Music schools to sue Japan's largest copyright collection group over plan to collect fees
Japan Times -- May 16
A group of major private music school operators said Tuesday they intend to take legal action against Japan's largest copyright collection group after it emerged it would from next January levy copyright fees on schools using its music.

The music school operators said they planned to file a lawsuit against the Japanese Society for Rights of Authors, Composers and Publishers (JASRAC) with the Tokyo District Court as early as July, a representative told The Japan Times.

In February, JASRAC informed several hundred private music school operators it will begin collecting copyright fees for the use of sheet music under its management.

It claims the use of music to teach piano or other instruments infringes on the “right of performance” under Article 22 of the Copyright Law, which stipulates the composer has the exclusive right to perform their work publicly.

JASRAC plans to revise its regulations, enabling the organization to collect 2.5 percent of all annual fees charged by the music schools.

But school operators argue that performances during classes should not require consent from a composer under the copyright law.

In response to JASRAC’s move, Yamaha Music Foundation, Kawai Musical Instruments Manufacturing Co. and five other musical school operators initially set up a group advocating for the right to educate using musical works without copyright consent.

The group, which now has 350 members, has collected over 10,000 signatures demanding a halt to JASRAC’s plan, which it plans to submit to the culture ministry in July.It remains unclear how many companies will join the lawsuit.

“We want the court to confirm that performances at (music) schools do not need JASRAC’s consent,” said a representative for the group.

The representative said that JASRAC’s move had sparked concern among students that the copyright fees would affect the schools. He acknowledged the revised policy could lead to an increase in tuition fees.

Yamaha Music Foundation has more than 3,300 schools across Japan teaching about 390,000 students, including 280,000 children.

News source: Japan Times
Nov 19
Police in Tokyo on Saturday arrested an unemployed 42-year-old man of no fixed address on suspicion of killing a 61-year-old homeless man on a riverbank in Katsushika Ward. (Japan Today)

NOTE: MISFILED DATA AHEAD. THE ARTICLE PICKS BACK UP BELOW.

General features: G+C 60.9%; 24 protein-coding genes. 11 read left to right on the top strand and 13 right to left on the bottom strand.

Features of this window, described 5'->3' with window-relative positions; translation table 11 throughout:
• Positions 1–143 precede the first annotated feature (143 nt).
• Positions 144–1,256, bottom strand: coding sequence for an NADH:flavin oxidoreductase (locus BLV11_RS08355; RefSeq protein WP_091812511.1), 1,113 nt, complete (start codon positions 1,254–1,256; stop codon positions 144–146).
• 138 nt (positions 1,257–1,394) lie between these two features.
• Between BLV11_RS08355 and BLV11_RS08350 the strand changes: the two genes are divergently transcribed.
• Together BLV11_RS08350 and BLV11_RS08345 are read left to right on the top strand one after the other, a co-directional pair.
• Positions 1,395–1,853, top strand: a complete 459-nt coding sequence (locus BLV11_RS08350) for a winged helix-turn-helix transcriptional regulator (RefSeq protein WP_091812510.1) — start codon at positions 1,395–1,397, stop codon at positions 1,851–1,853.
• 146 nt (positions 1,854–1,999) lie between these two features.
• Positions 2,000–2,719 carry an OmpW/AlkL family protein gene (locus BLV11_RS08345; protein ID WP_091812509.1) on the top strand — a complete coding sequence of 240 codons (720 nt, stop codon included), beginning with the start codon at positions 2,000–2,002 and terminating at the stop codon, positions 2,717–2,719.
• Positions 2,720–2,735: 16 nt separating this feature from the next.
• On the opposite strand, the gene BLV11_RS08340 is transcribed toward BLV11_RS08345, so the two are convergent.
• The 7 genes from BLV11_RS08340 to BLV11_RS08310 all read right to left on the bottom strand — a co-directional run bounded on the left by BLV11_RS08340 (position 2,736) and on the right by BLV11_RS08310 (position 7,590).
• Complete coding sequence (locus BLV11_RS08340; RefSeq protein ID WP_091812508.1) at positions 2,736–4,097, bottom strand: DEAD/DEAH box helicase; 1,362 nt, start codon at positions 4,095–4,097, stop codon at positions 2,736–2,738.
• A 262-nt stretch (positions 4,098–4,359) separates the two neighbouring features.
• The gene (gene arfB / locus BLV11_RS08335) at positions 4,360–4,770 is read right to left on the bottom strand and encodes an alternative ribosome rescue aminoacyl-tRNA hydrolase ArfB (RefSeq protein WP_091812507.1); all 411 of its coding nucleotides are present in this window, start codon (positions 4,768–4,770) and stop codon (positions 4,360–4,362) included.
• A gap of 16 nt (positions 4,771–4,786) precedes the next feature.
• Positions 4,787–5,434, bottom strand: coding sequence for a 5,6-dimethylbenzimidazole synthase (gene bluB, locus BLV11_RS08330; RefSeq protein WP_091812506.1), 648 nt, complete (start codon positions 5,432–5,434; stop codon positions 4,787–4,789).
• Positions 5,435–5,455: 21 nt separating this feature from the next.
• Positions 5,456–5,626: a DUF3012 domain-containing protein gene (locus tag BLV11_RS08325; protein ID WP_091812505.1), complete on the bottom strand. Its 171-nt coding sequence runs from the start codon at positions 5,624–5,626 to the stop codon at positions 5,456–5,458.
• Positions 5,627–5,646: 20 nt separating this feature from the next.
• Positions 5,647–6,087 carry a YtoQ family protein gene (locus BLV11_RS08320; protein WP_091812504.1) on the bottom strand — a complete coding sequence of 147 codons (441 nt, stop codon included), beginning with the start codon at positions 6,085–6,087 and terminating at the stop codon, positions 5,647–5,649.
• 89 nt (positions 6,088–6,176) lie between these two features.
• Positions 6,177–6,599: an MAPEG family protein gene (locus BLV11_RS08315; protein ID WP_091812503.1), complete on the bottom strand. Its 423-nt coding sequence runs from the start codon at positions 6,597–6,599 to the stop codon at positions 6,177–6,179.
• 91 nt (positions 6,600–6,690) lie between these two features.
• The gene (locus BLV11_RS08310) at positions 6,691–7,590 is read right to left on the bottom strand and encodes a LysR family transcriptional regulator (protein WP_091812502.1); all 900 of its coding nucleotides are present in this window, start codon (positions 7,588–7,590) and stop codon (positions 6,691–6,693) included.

Nov 19
A man died Saturday after falling off a cliff while competing in a trail running race in Saitama Prefecture, police said. (Japan Times)
Nov 19
The Phoenix Hall of Byodoin temple, a UNESCO World Heritage site in Uji, Kyoto Prefecture, glows at night during a trial illumination on Friday. (the-japan-news.com)
Nov 19
Despite their magical reputation, shooting stars are just pieces of space debris from millimeters to a few centimeters thick that fly into Earth’s atmosphere and brightly burn up into nothing. (rocketnews24.com)
Nov 19
Chiba Prefectural Police have arrested a 33-year-old man for allegedly selling cash above face value using marketplace app Mercari and collecting interest exceeding the legal interest rate, reports TV Asahi (tokyoreporter.com)
Nov 18
Japan’s national broadcaster NHK has unveiled this year’s lineup for its annual New Year’s Eve music show "Kohaku Uta Gassen" (Red and White Song Battle), featuring 10 new groups and singers. (Japan Today)
Nov 18
Yokozuna Grand Champion Harumafuji has reportedly told police that he hit a lower-ranked wrestler with his bare hands, not with a beer bottle as was reported. (NHK)
Nov 18
An apology by a Japanese railroad operator for a train's early departure has attracted the attention of foreign media. (NHK)
Nov 18
The overall number of crimes committed in Japan continued to drop in 2016, falling below the 1 million mark for the first time in the postwar era, according to the annual White Paper on Crime released Friday by the Justice Ministry. (Japan Times)
Nov 18
After beginning service in Japan in 2011, Naver Corporation’s Line messaging app quickly become one of the most popular ways to stay connected to personal acquaintances. (Japan Today)